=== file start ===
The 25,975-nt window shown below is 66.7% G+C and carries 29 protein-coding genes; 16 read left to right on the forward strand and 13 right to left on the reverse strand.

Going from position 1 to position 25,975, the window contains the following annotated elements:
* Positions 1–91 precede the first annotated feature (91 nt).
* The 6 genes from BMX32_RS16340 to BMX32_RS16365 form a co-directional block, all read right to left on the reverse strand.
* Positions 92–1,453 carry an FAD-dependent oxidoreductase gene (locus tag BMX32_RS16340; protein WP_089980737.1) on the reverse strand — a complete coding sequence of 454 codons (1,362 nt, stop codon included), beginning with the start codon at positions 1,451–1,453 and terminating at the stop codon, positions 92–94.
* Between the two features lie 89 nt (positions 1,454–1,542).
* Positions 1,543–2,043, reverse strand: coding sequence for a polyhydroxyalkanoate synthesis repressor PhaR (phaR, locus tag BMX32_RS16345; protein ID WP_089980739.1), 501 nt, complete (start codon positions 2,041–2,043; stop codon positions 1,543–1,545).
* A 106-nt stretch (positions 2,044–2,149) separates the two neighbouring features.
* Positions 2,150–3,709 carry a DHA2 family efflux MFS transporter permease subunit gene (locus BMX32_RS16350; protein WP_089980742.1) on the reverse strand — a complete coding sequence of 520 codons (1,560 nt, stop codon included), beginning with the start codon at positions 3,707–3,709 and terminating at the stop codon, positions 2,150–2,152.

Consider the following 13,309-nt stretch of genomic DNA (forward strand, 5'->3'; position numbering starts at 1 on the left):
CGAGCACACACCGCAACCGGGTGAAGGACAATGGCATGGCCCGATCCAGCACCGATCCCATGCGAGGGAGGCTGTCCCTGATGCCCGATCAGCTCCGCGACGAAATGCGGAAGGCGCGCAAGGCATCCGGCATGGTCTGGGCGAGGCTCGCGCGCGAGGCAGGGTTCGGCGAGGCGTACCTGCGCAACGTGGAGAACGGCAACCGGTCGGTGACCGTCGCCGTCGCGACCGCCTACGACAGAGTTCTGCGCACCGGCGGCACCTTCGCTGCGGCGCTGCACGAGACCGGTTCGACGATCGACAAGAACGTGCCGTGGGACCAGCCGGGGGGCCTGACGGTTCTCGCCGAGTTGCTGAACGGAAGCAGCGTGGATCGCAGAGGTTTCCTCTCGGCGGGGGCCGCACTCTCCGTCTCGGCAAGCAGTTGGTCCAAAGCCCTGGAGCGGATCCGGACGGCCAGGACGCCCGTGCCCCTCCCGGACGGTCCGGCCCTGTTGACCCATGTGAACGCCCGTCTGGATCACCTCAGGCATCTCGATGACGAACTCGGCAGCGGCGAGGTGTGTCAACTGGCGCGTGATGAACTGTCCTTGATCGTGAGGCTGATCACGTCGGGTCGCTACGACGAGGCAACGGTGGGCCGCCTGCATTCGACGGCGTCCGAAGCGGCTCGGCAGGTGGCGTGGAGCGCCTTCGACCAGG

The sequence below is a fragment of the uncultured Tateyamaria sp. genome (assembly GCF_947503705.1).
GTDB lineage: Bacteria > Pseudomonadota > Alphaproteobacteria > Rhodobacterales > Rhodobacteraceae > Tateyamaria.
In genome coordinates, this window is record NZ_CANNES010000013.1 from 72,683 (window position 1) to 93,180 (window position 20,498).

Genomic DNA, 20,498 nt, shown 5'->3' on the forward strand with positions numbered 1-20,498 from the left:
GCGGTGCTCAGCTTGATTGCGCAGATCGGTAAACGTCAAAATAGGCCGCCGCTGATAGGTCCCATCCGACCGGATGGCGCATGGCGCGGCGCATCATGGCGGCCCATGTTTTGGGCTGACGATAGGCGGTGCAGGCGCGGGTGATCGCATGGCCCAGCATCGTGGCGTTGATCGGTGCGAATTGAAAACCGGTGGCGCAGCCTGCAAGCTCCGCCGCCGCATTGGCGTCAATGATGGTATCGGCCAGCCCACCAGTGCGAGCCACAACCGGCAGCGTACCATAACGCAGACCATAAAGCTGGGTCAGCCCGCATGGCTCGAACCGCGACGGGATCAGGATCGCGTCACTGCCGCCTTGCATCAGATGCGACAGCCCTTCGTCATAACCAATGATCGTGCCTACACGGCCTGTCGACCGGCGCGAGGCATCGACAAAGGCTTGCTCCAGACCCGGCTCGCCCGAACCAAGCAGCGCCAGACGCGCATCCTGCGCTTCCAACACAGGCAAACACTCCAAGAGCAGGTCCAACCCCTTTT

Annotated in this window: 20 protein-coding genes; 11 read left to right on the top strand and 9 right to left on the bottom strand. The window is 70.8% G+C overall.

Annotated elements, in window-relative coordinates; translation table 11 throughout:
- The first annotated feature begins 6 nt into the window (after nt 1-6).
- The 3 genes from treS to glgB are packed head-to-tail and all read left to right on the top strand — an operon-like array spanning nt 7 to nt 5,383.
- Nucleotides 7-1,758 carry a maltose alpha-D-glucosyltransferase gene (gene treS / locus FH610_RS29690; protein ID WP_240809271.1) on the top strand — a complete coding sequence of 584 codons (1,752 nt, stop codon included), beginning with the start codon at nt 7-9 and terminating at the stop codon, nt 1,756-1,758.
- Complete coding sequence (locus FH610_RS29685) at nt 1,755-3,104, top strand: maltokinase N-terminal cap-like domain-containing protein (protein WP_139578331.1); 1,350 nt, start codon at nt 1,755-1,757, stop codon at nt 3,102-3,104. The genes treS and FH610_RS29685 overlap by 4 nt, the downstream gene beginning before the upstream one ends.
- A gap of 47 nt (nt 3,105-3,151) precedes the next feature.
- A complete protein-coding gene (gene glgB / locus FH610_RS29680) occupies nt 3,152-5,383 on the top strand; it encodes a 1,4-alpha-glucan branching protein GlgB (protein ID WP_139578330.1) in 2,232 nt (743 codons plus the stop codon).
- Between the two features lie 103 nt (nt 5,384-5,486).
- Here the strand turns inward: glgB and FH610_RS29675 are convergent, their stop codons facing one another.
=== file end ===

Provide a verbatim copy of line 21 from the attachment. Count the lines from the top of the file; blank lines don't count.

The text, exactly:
- Nucleotides 7-1,758 carry a maltose alpha-D-glucosyltransferase gene (gene treS / locus FH610_RS29690; protein ID WP_240809271.1) on the top strand — a complete coding sequence of 584 codons (1,752 nt, stop codon included), beginning with the start codon at nt 7-9 and terminating at the stop codon, nt 1,756-1,758.